Mark Brauer recently asked: Where do Bicycles Fit? We provide complete facilities (roads, streets, parking, etc) for high power, moderately good to poor facilities for walking, and minimal or no facilities for low power. And then we wonder why we have conflict.
Pedestrian and low power can successfully share when traffic volumes are somewhat low and everyone obeys some simple rules, like keeping right except to pass. The MUP along Hodgson Rd in Shoreview is a good local example. The Gateway trail, when crowded, not so much. Many pedestrianized shopping streets are also shared successfully though here bicycle riders must use considerable caution.
Low power and high power can share when traffic volumes and speeds are extremely low, bicycles are given absolute priority, and cars are considered guests and aren’t allowed to pass bicycle riders. The Netherlands has experimented extensively with a large variety of sharing schemes over the past 30 to 40 years and even with a road system and drivers about three times safer than the U.S. they have determined that sharing only works within these parameters.
Outside of these scenarios sharing does not work well and leads to conflict, frustration, and fear. Each modal group needs its own space, both for real and subjective safety.
The Dutch call this homogeneity of modes and it is one of the five tenants that forms the foundation of their road system — Sustainable Safety.
Keep in mind that the Dutch road system is over three times safer than ours and even so they’ve determined that this segregation is necessary. To expect a better outcome here in the U.S. is nuts. Yet our traffic engineers (and vehicular cyclists) believe that with our much more dangerous road system that we can all share? It seems they’ve been smoking something on their visits to Amsterdam rather than learning how to make roads safer.
For some perspective, about 260 more Minnesotans (and 30 pedestrians and 5 bicycle riders) would be alive today if our roads were as safe as The Netherlands. Given average lifespans that’s about 14,000 Minnesotans who would be alive today.
None of this should be taken to mean that drivers are excused from driving safely. If all drivers obeyed our laws and drove carefully we’d kill many fewer people every year. Nearly every one of the 400 Minnesotans killed each year is the fault of the driver. Dutch engineers and increasingly others from around the globe realize that we don’t do so good at obeying laws and so they design roads appropriately. They also realize that even within a fully law-abiding population there will be conflict between 45 mph drivers and 13 mph bicycle riders or mobility scooters and design appropriately.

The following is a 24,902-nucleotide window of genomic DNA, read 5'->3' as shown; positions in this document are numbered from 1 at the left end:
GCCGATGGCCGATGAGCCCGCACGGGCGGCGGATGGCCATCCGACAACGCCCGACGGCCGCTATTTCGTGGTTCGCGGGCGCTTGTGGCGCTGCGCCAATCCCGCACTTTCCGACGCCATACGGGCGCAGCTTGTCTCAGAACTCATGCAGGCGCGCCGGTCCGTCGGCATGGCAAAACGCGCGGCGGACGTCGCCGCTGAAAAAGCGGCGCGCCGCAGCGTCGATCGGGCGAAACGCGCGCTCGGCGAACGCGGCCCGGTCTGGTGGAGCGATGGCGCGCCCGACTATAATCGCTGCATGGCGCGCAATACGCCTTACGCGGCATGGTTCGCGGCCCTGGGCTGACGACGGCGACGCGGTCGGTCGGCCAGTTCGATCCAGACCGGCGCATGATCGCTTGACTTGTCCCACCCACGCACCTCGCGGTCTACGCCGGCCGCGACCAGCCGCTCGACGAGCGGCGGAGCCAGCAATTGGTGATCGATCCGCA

The Dutch model isn’t perfect. People are still killed and there are occasional pockets of conflict. There are numerous streets and roads that don’t work very well. But to paraphrase Winston Churchill, again. The Dutch road system is the worst there is. Except for all of the others.
 Some bicycle crashes and fatalities are at least somewhat the fault of the bicycle rider doing something stupid. A very rough guesstimate is that about 20% are solely the fault of the bicycle rider, 50% solely the fault of the driver and about 30% involve error from both.
 We are tied with Greece for last place among all OECD countries. Just consider that many restaurants in Greece still have a hole in the ground for a toilet. Developed? I’ll let you be the judge (but I’ll thank Greece for giving us the foundations for our democracy).
 Also includes e-bikes that provide graduated pedal assist up to about 15 mph. Should likely not include mopeds of any configuration nor of e-bikes that provide more than low power pedal assist. [link to e-bike post]
 Consider an intersection with no traffic control. 50 pedestrians approaching from each of the four sides will maneuver their way through very well. Similarly, 50 bicycle riders and mobility scooters, 200 in all, will maneuver their way through quite well. [simultaneous green video] Now imagine 50 cars approaching from each direction and having to negotiate their way through. Or, consider what happens when a kid suddenly runs in front of a pedestrian, bicycle rider, or car.
 As soon as cars are allowed to pass bicycle riders they become much more aggressive and a greater danger to bicycle riders and pedestrians.
 Note that even places designed by the famed Hans Monderman are being reconfigured. They worked well for a short time but in the long run became car dominant and unfriendly to pedestrians and bicycle riders.
 Subjective is how safe someone feels, regardless of actual safety. For instance, many people feel much less safe on many roads than actual risk requires. Similarly, people feel much safer in cars than reality says that they should.
Streets.mn is a non-profit and is volunteer run. We rely on your support to keep the servers running. If you value what you read, please consider becoming a member.